Wednesday, March 24, 2010

Sometimes It's Just Plain Hard.

The hardest blogs for me to read are the ones where the bloggers never have a setback, such as an unexplained weight gain. I read some of them but still, it's hard because a lot of those folks think calories in, calories out and it's that simple. Those shiny, happy bloggers think that people who don't lose weight consistently are simply making excuses for slow or lack of progress.   They would never deign to "follow" a blog like mine because in their eyes there's something I'm not getting and or doing right.


Well, for some of us, it's not always that simple. Some of us have medical issues or really messed up metabolisms from years of dieting and work our little a$$e$ off and still only see small, teeny, tiny progress. The regular calorie in/calorie out formulas don't work for us, and neither do the BMR calculators and all those other tools that are available. We plug along, doing all the right things, and BAM! Scale betrayal. All that hard earned progress is wiped out in one single weigh in.

That pretty much describes my life since my thyroid diagnosis in 2005 when I gain 25 pounds while training for a marathon! Can you even imagine that I was running 40-50 miles a week, eating just enough to sustain myself and gained 25 pounds?! Don't take your thyroid for granted.

It took me and my doctor 18 solid months of working, working, working at it before I was stable enough that she said I could then try to lose some weight. By then I had gained another 10 pounds. In May of 2007 I began the journey I'm on now at 195 pounds.

In February of 2008 I reached the lowest weight I have been able to get to since my diagnosis: 157. I need to be at 154 or lower to be considered not overweight. Can you imagine how badly I wanted that? I could taste it, just 3 more pounds. Then inexplicably and without me realizing it my thyroid levels dipped badly and I gained 10 lbs. I was beside myself and gave up and didn't work on helping myself at all for around 3 months. That didn't help one bit and by the time I came out on the other side of it I weighed around 179.

In October of 2008 I ran a marathon. Immediately following that I gained 5 pounds because that is what I always seem to do when I run a marathon. It's like my body can't figure out what to do once I stop all that running. For most of 2009 my weight bounced between 180 and 184.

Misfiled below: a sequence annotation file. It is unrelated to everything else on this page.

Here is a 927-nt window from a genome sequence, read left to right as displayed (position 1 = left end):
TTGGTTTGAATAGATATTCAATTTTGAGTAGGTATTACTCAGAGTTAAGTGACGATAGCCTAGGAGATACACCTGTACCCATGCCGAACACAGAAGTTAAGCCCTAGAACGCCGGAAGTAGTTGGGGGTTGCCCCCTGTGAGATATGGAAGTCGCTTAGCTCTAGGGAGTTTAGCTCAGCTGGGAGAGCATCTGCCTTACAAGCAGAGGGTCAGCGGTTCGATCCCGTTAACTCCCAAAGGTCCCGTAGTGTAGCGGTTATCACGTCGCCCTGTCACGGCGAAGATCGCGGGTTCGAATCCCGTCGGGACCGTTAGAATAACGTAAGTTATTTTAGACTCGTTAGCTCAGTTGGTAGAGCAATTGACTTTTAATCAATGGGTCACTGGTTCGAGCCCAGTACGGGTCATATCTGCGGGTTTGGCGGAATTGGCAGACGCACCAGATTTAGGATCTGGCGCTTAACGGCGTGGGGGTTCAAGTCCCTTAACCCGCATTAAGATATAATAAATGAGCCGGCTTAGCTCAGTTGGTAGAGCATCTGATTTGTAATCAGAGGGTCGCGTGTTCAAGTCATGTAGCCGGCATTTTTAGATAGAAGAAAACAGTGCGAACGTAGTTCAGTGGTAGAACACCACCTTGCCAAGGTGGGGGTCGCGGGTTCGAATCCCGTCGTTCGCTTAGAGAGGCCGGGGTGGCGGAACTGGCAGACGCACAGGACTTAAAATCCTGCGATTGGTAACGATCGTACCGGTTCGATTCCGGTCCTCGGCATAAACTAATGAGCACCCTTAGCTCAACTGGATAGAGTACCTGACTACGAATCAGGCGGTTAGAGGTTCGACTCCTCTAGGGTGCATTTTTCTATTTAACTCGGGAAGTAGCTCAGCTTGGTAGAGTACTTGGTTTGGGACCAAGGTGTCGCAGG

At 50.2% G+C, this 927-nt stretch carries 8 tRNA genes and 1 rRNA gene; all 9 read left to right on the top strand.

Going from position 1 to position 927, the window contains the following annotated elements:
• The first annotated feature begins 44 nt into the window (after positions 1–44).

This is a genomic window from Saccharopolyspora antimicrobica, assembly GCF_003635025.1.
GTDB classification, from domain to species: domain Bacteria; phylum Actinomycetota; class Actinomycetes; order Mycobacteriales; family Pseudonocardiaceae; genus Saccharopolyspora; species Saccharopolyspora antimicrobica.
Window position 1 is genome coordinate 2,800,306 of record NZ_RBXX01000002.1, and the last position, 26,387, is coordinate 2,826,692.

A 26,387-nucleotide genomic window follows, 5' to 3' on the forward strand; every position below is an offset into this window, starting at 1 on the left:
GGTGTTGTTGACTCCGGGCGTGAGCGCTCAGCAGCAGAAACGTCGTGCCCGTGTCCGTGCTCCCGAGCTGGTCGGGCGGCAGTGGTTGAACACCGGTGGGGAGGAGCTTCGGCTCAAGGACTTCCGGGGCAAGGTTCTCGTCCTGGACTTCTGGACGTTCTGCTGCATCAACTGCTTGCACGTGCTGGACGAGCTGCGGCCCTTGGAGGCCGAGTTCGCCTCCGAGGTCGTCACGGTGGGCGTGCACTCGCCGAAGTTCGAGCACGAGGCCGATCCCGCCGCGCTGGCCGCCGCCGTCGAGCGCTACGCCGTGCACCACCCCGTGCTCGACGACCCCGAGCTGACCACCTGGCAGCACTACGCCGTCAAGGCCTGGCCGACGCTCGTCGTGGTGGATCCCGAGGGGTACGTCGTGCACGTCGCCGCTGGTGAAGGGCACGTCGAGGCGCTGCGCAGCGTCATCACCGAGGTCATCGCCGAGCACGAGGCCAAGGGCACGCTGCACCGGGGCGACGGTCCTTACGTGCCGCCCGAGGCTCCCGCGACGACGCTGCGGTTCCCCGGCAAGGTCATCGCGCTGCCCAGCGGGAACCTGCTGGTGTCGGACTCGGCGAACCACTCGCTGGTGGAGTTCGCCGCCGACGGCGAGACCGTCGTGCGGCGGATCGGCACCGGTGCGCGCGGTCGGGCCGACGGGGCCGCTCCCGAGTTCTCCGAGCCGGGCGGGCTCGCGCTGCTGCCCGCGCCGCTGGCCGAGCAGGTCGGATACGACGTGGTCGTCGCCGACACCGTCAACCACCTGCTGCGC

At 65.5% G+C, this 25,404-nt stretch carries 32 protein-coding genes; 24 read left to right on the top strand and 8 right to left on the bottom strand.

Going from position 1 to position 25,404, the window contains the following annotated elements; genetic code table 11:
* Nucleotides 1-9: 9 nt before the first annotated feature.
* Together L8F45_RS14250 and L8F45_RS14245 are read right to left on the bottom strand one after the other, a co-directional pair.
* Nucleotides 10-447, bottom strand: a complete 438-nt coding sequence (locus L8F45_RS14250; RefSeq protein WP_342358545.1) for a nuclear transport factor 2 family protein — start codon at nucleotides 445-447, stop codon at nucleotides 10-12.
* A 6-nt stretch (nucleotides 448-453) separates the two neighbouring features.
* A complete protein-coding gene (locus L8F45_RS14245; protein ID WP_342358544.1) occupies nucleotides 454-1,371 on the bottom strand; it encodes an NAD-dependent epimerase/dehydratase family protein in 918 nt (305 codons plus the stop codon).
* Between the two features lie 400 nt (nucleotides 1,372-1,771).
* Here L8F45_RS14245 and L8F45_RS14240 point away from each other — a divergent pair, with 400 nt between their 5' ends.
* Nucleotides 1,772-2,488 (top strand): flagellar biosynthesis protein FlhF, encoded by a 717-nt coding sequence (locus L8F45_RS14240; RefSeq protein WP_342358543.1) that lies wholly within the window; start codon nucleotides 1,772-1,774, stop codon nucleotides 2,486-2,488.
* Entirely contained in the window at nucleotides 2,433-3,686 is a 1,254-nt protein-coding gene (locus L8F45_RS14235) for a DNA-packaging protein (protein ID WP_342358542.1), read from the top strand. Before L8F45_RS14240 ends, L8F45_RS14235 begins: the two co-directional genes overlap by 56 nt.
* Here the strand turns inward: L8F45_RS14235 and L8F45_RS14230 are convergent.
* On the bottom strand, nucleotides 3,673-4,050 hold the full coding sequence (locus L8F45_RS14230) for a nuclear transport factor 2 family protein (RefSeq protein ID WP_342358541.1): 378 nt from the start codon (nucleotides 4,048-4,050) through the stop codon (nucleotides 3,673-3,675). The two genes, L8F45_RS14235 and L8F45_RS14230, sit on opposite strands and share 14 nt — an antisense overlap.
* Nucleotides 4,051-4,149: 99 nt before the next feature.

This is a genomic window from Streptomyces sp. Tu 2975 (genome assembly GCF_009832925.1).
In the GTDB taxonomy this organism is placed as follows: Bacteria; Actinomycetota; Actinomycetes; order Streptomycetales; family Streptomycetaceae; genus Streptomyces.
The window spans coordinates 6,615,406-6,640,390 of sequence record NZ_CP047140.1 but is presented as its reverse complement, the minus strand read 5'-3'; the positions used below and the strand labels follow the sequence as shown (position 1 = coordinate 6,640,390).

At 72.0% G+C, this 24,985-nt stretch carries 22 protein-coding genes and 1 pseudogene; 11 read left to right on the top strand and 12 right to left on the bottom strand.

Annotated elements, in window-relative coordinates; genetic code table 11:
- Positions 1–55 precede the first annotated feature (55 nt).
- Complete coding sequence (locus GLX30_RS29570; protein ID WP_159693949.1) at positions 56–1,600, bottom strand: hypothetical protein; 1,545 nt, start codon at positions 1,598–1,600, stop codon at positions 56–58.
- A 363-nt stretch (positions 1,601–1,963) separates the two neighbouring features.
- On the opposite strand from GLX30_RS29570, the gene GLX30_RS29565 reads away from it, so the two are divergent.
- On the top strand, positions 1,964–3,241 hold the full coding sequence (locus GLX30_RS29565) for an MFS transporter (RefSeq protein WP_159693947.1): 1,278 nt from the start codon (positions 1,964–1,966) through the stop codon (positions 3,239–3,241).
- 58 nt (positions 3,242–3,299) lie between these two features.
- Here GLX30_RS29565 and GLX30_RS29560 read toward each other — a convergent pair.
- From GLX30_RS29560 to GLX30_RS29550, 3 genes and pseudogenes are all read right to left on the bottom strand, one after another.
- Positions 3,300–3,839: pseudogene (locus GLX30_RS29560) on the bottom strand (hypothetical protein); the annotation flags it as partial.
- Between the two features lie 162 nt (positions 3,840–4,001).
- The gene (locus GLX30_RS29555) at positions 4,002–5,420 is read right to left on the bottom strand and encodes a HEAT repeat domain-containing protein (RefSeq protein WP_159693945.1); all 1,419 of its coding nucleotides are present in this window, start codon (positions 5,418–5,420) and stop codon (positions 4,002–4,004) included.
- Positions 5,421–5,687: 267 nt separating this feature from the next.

This rant is brought to you courtesy of my doctor’s scale. As you regulars know, I’m not a big fan of weighing myself more than once a week or so. But, I had a doctor’s appointment yesterday and had to get weighed in. I usually tell them not to tell me and just write it down. Yesterday, I forgot it had been a while since I was weighed and the tech blurted my weight out. That weight yesterday was 3 pounds more than I weighed last Friday. My scale and my doctor’s are always in sync so that was pretty upsetting considering that I have really behaved myself since last weigh in. I’ve even gotten back in my exercise groove since the pneumonia. Ever since that really crappy moment, I have been fighting the urge to just freaking quit all of this, including the blogging.

Except for that one 3 month period, I have worked on this every single day. I wonder how many of the wonder bloggers could stand almost 3 solid years of eating 1200-1500 calories a day? Only to end up a few pounds less and no where near goal.

Now you know why I exercise so faithfully. Because what if I did quit it all? Where would I be?

Sometimes, it’s just plain hard to keep putting one foot in front of the other.

18 comments:

  1. Oh, I think I'd be fine with 1200-1500 calories per meal. Oh, waitaminute...

    Thanks for the reminder that while we're all heading in the same general direction (or at least striving to), some of us definitely have rockier paths than others.

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  2. I know what you mean. I was put on medication that had me gain 25 pounds in two weeks. How is that even possible. If it were water weight, it shouldn't have stayed on for two years. Thankfully my doctor understood, and there was another solution other than that medicine. Not before I gained 10 pounds.